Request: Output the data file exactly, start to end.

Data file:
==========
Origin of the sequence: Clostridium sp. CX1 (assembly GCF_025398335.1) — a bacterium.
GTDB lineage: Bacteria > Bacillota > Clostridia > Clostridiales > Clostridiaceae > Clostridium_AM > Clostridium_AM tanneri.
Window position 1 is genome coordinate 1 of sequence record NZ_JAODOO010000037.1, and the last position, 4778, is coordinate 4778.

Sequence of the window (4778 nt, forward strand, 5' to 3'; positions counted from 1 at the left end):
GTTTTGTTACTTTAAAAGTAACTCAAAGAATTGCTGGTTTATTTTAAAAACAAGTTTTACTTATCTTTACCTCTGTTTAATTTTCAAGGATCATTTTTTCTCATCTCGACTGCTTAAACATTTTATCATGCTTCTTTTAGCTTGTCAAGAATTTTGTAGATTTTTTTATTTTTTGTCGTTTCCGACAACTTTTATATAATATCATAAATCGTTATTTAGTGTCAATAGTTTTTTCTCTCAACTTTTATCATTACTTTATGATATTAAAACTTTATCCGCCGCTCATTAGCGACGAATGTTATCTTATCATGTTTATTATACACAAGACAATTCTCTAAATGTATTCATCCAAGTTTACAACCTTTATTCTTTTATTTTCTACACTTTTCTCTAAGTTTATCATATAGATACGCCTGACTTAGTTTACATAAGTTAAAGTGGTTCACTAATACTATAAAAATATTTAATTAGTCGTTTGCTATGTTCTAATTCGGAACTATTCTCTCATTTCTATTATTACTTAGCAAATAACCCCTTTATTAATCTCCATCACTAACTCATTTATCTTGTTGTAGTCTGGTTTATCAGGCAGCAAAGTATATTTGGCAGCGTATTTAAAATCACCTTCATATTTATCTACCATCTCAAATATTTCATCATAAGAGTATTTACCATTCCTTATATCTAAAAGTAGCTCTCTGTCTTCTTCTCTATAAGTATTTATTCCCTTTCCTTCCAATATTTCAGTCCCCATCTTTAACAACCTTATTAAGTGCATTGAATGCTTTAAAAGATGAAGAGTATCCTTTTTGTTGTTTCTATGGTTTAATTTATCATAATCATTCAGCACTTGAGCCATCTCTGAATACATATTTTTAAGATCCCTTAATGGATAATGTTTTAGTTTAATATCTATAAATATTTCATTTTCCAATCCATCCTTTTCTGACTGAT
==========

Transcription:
Origin of the sequence: Clostridium sp. CX1 (assembly GCF_025398335.1) — a bacterium.
GTDB lineage: Bacteria > Bacillota > Clostridia > Clostridiales > Clostridiaceae > Clostridium_AM > Clostridium_AM tanneri.
Window position 1 is genome coordinate 1 of sequence record NZ_JAODOO010000037.1, and the last position, 4778, is coordinate 4778.

Sequence of the window (4778 nt, forward strand, 5' to 3'; positions counted from 1 at the left end):
GTTTTGTTACTTTAAAAGTAACTCAAAGAATTGCTGGTTTATTTTAAAAACAAGTTTTACTTATCTTTACCTCTGTTTAATTTTCAAGGATCATTTTTTCTCATCTCGACTGCTTAAACATTTTATCATGCTTCTTTTAGCTTGTCAAGAATTTTGTAGATTTTTTTATTTTTTGTCGTTTCCGACAACTTTTATATAATATCATAAATCGTTATTTAGTGTCAATAGTTTTTTCTCTCAACTTTTATCATTACTTTATGATATTAAAACTTTATCCGCCGCTCATTAGCGACGAATGTTATCTTATCATGTTTATTATACACAAGACAATTCTCTAAATGTATTCATCCAAGTTTACAACCTTTATTCTTTTATTTTCTACACTTTTCTCTAAGTTTATCATATAGATACGCCTGACTTAGTTTACATAAGTTAAAGTGGTTCACTAATACTATAAAAATATTTAATTAGTCGTTTGCTATGTTCTAATTCGGAACTATTCTCTCATTTCTATTATTACTTAGCAAATAACCCCTTTATTAATCTCCATCACTAACTCATTTATCTTGTTGTAGTCTGGTTTATCAGGCAGCAAAGTATATTTGGCAGCGTATTTAAAATCACCTTCATATTTATCTACCATCTCAAATATTTCATCATAAGAGTATTTACCATTCCTTATATCTAAAAGTAGCTCTCTGTCTTCTTCTCTATAAGTATTTATTCCCTTTCCTTCCAATATTTCAGTCCCCATCTTTAACAACCTTATTAAGTGCATTGAATGCTTTAAAAGATGAAGAGTATCCTTTTTGTTGTTTCTATGGTTTAATTTATCATAATCATTCAGCACTTGAGCCATCTCTGAATACATATTTTTAAGATCCCTTAATGGATAATGTTTTAGTTTAATATCTATAAATATTTCATTTTCCAATCCATCCTTTTCTGACTGAT